EP2280382B1 - Method for video- and position-based identification - Google Patents

Method for video- and position-based identification Download PDF

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Publication number
EP2280382B1
EP2280382B1 EP10170564.8A EP10170564A EP2280382B1 EP 2280382 B1 EP2280382 B1 EP 2280382B1 EP 10170564 A EP10170564 A EP 10170564A EP 2280382 B1 EP2280382 B1 EP 2280382B1
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EP
European Patent Office
Prior art keywords
individual
wireless communication
identification information
terminals
location
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EP10170564.8A
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German (de)
French (fr)
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EP2280382A1 (en
Inventor
Gideon Hazzani
Arie Briness
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Verint Systems Ltd
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Verint Systems Ltd
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    • HELECTRICITY
    • H04ELECTRIC COMMUNICATION TECHNIQUE
    • H04NPICTORIAL COMMUNICATION, e.g. TELEVISION
    • H04N7/00Television systems
    • H04N7/18Closed circuit television systems, i.e. systems in which the signal is not broadcast
    • H04N7/181Closed circuit television systems, i.e. systems in which the signal is not broadcast for receiving images from a plurality of remote sources
    • GPHYSICS
    • G08SIGNALLING
    • G08BSIGNALLING OR CALLING SYSTEMS; ORDER TELEGRAPHS; ALARM SYSTEMS
    • G08B13/00Burglar, theft or intruder alarms
    • G08B13/18Actuation by interference with heat, light or radiation of shorter wavelength; Actuation by intruding sources of heat, light or radiation of shorter wavelength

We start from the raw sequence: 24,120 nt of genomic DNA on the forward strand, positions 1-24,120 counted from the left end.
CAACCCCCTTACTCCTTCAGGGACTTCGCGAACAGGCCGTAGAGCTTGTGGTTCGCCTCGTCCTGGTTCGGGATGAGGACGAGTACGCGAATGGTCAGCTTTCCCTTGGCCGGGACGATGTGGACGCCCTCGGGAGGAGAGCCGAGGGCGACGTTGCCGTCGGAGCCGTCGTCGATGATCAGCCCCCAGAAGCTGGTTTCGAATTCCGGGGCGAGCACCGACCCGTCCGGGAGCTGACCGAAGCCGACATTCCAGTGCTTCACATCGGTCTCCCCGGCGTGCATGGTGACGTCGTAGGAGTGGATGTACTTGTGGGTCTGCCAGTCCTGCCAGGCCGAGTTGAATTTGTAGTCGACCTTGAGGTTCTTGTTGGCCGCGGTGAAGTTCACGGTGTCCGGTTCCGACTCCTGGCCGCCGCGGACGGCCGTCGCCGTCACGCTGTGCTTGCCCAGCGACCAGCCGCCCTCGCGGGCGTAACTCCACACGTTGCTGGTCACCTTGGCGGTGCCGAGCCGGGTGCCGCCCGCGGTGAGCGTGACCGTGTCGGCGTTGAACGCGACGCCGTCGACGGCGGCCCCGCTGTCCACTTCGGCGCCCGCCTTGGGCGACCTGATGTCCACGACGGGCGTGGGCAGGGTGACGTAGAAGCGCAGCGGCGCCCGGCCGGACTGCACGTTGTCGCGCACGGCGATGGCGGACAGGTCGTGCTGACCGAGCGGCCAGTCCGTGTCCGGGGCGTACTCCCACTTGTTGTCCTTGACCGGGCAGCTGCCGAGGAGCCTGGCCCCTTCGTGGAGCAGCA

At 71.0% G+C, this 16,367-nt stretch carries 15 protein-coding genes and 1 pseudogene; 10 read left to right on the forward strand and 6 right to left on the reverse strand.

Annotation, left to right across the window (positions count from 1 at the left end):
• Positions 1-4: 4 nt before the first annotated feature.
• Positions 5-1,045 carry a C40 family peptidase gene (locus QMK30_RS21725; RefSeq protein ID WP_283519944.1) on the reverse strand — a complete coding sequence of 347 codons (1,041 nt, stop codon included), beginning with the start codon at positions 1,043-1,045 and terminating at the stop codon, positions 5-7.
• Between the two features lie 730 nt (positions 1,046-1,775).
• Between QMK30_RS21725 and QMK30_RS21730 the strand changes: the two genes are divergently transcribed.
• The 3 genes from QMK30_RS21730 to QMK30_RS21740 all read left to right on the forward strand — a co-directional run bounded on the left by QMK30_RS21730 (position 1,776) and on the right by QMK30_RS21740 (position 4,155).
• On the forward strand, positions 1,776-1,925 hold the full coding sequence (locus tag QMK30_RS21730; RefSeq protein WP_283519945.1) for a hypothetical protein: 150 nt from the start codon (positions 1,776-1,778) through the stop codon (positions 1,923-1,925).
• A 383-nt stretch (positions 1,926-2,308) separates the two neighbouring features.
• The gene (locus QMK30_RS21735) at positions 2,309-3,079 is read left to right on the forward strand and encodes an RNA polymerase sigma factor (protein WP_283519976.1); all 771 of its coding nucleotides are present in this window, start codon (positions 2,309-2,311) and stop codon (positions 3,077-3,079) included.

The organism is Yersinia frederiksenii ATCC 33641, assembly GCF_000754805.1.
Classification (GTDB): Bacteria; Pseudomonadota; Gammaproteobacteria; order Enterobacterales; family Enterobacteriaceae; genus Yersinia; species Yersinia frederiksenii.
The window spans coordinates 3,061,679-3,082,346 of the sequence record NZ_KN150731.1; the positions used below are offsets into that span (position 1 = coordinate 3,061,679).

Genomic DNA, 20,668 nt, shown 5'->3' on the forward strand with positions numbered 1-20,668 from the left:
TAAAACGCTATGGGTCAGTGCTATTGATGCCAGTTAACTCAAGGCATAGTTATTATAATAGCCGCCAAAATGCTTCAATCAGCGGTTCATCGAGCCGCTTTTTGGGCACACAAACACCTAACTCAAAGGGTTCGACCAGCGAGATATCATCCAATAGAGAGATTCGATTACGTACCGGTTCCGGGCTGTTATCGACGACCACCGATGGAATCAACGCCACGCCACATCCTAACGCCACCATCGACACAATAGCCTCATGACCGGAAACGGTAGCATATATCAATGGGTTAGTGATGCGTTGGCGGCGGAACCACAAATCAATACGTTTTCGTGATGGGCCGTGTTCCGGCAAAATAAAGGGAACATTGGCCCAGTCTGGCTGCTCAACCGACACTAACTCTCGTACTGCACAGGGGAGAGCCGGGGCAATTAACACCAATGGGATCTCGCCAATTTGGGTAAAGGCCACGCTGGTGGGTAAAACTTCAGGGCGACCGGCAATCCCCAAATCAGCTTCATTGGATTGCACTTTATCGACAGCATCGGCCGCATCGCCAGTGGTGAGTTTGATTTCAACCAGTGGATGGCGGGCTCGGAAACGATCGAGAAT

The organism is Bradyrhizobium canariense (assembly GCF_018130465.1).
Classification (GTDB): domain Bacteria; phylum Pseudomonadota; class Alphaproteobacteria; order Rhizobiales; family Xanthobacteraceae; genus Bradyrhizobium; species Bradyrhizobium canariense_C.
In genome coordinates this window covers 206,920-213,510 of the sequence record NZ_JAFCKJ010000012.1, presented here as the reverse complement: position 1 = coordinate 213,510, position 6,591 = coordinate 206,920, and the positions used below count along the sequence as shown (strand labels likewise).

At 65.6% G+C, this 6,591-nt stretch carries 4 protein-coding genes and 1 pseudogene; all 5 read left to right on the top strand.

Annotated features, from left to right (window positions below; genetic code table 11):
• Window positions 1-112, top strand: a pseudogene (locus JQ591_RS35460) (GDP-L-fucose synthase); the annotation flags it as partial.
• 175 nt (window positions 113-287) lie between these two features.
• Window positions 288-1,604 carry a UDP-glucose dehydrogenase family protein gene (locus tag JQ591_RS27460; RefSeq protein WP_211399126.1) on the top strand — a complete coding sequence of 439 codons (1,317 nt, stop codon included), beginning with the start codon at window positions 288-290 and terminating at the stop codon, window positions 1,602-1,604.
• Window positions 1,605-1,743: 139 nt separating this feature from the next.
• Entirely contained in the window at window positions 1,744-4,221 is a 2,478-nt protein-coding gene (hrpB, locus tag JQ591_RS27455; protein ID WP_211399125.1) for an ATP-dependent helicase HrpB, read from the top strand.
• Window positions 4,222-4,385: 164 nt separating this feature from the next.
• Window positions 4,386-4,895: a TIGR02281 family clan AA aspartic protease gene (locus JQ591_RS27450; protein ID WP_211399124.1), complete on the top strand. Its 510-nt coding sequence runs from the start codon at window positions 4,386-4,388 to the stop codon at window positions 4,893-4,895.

• G08B13/189Actuation by interference with heat, light or radiation of shorter wavelength; Actuation by intruding sources of heat, light or radiation of shorter wavelength using passive radiation detection systems
    • G08B13/194Actuation by interference with heat, light or radiation of shorter wavelength; Actuation by intruding sources of heat, light or radiation of shorter wavelength using passive radiation detection systems using image scanning and comparing systems
    • G08B13/196Actuation by interference with heat, light or radiation of shorter wavelength; Actuation by intruding sources of heat, light or radiation of shorter wavelength using passive radiation detection systems using image scanning and comparing systems using television cameras
    • G08B13/19639Details of the system layout
    • G08B13/19645Multiple cameras, each having view on one of a plurality of scenes, e.g. multiple cameras for multi-room surveillance or for tracking an object by view hand-over
    • GPHYSICS
    • G08SIGNALLING
    • G08BSIGNALLING OR CALLING SYSTEMS; ORDER TELEGRAPHS; ALARM SYSTEMS
    • G08B13/00Burglar, theft or intruder alarms
    • G08B13/18Actuation by interference with heat, light or radiation of shorter wavelength; Actuation by intruding sources of heat, light or radiation of shorter wavelength
    • G08B13/189Actuation by interference with heat, light or radiation of shorter wavelength; Actuation by intruding sources of heat, light or radiation of shorter wavelength using passive radiation detection systems
    • G08B13/194Actuation by interference with heat, light or radiation of shorter wavelength; Actuation by intruding sources of heat, light or radiation of shorter wavelength using passive radiation detection systems using image scanning and comparing systems
    • G08B13/196Actuation by interference with heat, light or radiation of shorter wavelength; Actuation by intruding sources of heat, light or radiation of shorter wavelength using passive radiation detection systems using image scanning and comparing systems using television cameras
    • G08B13/19697Arrangements wherein non-video detectors generate an alarm themselves
    • HELECTRICITY
    • H04ELECTRIC COMMUNICATION TECHNIQUE
    • H04LTRANSMISSION OF DIGITAL INFORMATION, e.g. TELEGRAPHIC COMMUNICATION
    • H04L63/00Network architectures or network communication protocols for network security
    • H04L63/30Network architectures or network communication protocols for network security for supporting lawful interception, monitoring or retaining of communications or communication related information
    • HELECTRICITY
    • H04ELECTRIC COMMUNICATION TECHNIQUE
    • H04WWIRELESS COMMUNICATION NETWORKS